HxBIA chose the Smilin’ Buddha Cabaret as the first topic in the project because the history of the club reflects many of the issues, forces and communities that have been active in the neighbourhood over the past 60 years. Starting as a supper and dance club in the early 50s and appealing to blue collar and working classes, the club also played a role in the culture of Chinatown and, in the 60s, became part of the touring circle for psychedlic and 60s rock bands. Rumours still persist over whether Hendrix played there or not, even unofficially. By the 70s and 80s, the club had transformed again as an incubator and gathering space for the local punk scene. Punks bands such as DOA, Subhumans, and Young Canadians all got their start there. The rocker and activist Joey “Shithead” Keithley of DOA was interviewed for the documentary, as were members of the band 54-40, who got their start in the club and later recovered its famous neon sign from the trash heap. Finally, after being neglected for over a decade, the club has been reinvented again, as the SBC Restaurant, an indoor skatepark and restaurant. emphasizing local and accessible food.
Wes recalled an early event from the project where photos from the club’s punk heyday were put on display. Members of the public reminsced on the role of the venue not only in supporting music and the arts, but also the social connection in the early Vancouver punk scene, as well as the DIY asthetics and social consciousness of those involved. It was this idea – of how much public life so often actualy happens in private spaces, be they night clubs, coffeeshops or restaurants – which Wes saw some members of the HxBIA grapple with on daily basis. The area the BIA represents, situated just south of Gastown, has been experiencing dramatic changes over the last decade. New businesses and development have come into the neighbourhood, rents have risen dramatically and the gentrification vs revitalization debate has roared. At the same time, issues of poverty, drug use, mental health and stigmatization persist. Businesses in the area, most of which are small and locally owned, many of which desire to provide a space for community and to meet the needs of local residents, have struggled with how to balance the business requirments and the realities of the market with the desire to promote spaces where people can meet, hang out and form communities. The Living History Project celebrates the ability of the Smilin’ Buddha, and other, now forgotten, clubs, cafes and restaurants to negotiate the line between being a business and being an impromptu living room for various communities and reminds us of the need to protect and support local businesses, not only for economic reasons, but also for the important role they can play as cultural spaces.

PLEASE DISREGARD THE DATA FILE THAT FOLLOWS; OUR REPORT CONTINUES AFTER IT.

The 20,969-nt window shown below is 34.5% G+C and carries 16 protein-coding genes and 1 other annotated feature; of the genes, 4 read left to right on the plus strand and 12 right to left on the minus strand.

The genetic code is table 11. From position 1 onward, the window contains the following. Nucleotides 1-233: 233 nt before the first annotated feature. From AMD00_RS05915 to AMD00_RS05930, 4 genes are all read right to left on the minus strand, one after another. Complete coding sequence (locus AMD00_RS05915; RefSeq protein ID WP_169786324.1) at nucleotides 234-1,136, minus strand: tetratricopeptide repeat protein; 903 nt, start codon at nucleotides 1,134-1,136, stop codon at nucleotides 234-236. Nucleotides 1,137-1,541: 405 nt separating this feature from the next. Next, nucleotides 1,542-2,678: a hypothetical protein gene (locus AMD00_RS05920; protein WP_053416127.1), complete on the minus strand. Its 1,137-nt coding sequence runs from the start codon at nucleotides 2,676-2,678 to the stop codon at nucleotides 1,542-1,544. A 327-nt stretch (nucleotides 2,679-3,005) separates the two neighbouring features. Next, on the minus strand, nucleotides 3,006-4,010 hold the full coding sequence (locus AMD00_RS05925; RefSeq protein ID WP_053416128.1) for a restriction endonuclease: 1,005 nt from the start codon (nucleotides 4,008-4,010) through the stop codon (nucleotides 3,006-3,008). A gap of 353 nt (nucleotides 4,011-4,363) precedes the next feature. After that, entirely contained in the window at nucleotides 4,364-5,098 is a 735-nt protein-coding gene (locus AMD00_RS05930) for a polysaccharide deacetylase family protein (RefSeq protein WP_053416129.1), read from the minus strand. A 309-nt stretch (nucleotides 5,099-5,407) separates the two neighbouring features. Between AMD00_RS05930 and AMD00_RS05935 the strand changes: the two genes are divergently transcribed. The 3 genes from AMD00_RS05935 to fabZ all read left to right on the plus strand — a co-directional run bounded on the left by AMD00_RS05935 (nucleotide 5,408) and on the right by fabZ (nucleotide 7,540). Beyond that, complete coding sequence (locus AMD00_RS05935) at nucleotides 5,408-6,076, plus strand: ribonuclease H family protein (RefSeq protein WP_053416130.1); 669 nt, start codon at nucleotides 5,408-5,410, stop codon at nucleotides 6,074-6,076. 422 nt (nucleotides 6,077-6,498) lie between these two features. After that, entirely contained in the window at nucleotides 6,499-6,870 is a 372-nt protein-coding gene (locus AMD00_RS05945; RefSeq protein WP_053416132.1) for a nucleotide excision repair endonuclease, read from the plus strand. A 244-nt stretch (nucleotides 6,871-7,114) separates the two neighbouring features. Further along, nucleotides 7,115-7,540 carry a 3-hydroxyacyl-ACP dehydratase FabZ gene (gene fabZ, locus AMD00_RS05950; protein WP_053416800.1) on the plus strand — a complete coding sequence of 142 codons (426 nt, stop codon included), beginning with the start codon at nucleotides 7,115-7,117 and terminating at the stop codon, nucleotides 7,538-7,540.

When asked what was next for the Living History project, Wes said that HxBIA was exploring a variety of options, but that there seems to be interest in recording the history of the loggers, longshore and other resource workers in the neighbourhood. These groups drove and influenced the creation of the city and much of their legacy, in the form of SROs, a sizeable concentration of bars and history of labour and social activism, still persists in the DTES.
Besides helping to document an important time in Vancouver’s history, the Indiegogo campaign features impressive perks, ranging from dinner at local restaurants to a chance to skate SBC with rapper Moka Only or to get a guitar signed by Joey Shithead of DOA.